Pac-12 Networks Leaving Current San Francisco Broadcast Center as Part of Conference’s Remote-Work Shift
Network ops will relocate to a new production facility after its lease expires in June 2023
The Pac-12 Conference has announced plans to move to an ongoing flexible and remote work environment, which will result in Pac-12 Networks’ departing its current San Francisco broadcast facility. According to the announcement, the Pac-12 will continue to support and invest in its broadcast and content production, including relocating to a new production facility after the end of the conference’s current lease in June 2023. The location for the new production facility has not yet been determined.
The conference’s decision to shift to a remote-work environment was approved unanimously by the Pac-12 board of directors. According to the announcement, the move is designed to provide Pac-12 staff with the benefits of work flexibility while also envisioning regular opportunities for employees to come together in person within the Pac-12 geographic footprint, including at Pac-12 campuses to foster greater collaboration with member universities. The conference also believes the move will produce cost savings that will deliver more revenue back to member universities to support student-athletes.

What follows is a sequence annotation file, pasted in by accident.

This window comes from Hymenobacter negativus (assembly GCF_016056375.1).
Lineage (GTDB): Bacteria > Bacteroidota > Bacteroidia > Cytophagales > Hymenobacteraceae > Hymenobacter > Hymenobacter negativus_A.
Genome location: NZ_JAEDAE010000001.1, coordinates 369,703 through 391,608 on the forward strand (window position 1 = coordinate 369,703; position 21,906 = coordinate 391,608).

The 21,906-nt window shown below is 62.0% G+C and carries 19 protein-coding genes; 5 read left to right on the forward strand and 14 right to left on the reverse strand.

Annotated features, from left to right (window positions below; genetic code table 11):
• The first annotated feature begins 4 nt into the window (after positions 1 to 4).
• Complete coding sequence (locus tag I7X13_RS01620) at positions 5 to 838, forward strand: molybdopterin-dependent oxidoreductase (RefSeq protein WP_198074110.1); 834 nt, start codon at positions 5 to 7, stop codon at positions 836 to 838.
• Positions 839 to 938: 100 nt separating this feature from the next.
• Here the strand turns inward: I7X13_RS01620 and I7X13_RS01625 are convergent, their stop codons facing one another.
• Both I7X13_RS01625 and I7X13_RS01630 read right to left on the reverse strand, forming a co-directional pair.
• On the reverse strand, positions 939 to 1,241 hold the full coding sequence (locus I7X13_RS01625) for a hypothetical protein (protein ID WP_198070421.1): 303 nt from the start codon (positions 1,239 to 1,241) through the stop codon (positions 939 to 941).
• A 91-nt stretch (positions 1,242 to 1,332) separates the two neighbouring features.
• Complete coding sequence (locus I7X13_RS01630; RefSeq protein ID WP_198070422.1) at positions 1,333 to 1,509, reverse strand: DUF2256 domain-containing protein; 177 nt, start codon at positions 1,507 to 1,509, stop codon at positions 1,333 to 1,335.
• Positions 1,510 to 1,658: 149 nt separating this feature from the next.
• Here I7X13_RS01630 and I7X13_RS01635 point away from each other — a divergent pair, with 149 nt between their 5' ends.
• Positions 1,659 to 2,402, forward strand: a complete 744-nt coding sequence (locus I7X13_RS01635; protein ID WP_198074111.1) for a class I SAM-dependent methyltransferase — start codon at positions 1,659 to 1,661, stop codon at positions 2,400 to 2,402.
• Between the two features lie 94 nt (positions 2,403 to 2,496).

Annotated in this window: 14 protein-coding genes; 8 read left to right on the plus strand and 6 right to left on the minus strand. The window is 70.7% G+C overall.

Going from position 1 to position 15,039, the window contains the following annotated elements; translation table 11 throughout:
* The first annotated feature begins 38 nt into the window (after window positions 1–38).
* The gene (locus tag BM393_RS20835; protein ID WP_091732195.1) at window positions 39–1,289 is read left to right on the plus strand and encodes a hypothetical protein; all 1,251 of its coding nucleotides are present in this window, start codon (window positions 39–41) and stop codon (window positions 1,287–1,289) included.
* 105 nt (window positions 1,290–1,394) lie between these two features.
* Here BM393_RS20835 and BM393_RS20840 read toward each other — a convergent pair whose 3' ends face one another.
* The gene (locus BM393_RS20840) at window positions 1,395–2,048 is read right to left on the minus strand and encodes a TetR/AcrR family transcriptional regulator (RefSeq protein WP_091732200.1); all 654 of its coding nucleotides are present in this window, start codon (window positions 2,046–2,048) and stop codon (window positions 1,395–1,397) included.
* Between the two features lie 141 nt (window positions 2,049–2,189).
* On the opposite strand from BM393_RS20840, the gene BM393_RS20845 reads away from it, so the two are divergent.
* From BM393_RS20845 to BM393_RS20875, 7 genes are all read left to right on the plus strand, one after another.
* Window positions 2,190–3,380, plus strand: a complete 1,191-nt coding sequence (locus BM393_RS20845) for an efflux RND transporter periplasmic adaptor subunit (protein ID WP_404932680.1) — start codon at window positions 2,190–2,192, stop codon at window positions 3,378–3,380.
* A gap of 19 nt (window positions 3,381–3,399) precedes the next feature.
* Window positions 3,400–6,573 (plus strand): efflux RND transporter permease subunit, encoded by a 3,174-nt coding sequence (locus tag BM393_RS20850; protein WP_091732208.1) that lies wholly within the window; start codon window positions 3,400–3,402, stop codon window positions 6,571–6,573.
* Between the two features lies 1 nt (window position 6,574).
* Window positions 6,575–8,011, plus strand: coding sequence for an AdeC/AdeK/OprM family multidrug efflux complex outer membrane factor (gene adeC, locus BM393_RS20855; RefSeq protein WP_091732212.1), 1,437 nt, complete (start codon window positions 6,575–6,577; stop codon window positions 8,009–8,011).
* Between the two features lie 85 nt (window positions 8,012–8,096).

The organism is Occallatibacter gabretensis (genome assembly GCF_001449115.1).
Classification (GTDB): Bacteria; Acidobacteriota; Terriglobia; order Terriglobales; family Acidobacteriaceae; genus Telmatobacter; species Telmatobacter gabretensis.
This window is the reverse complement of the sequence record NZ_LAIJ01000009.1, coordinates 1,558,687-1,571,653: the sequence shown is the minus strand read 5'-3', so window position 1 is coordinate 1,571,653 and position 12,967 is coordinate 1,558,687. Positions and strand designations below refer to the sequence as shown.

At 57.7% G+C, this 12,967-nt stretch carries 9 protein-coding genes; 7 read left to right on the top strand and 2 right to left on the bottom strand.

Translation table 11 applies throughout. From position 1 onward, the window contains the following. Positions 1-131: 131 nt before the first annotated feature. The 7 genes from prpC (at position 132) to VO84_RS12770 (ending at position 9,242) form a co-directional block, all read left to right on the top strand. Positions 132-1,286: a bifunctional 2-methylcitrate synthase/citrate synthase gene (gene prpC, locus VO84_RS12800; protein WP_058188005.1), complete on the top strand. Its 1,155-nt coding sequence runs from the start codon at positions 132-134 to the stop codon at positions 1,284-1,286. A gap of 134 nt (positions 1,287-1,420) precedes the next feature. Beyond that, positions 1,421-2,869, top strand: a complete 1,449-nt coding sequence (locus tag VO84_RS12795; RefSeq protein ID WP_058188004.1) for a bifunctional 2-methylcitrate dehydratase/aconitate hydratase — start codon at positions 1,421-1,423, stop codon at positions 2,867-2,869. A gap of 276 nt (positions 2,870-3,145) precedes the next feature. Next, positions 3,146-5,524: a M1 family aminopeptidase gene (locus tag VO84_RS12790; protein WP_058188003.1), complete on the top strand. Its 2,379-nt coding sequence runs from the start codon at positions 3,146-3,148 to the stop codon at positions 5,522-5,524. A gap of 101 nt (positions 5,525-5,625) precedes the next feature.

“The Pac-12 is committed to best supporting our employees by providing a work environment that accommodates today’s modern world and gives our employees maximum flexibility to live and work where they want, while still fostering collaboration among staff and our valued member institutions,” says Pac-12 Commissioner George Kliavkoff. “We are also committed to ongoing best-in-class production of Pac-12 events. We are excited for what this new remote and flexible work environment can do to support our employees and for the new ways it will allow us to reinvest in our member universities so that they can best support student-athletes.”
Upon launching in 2012, Pac-12 Networks instantly established itself as a pioneer in remote-production techniques. Its groundbreaking Multicam production model was a precursor of the remote-production revolution the industry has experienced in recent years, and the centralized-production model has allowed Pac-12 Networks to produce thousands of live events from its San Francisco headquarters for a fraction of the cost of traditional production. The conference-owned network recently launched the Software Defined Production (SDP) model. The SDP ecosystem is built on vMix live-production software and tied together via extensive NDI IP connectivity. The model is already in full operation, and Pac-12 Networks is on pace for 225 productions this year and is looking to expand to 400+ productions next season.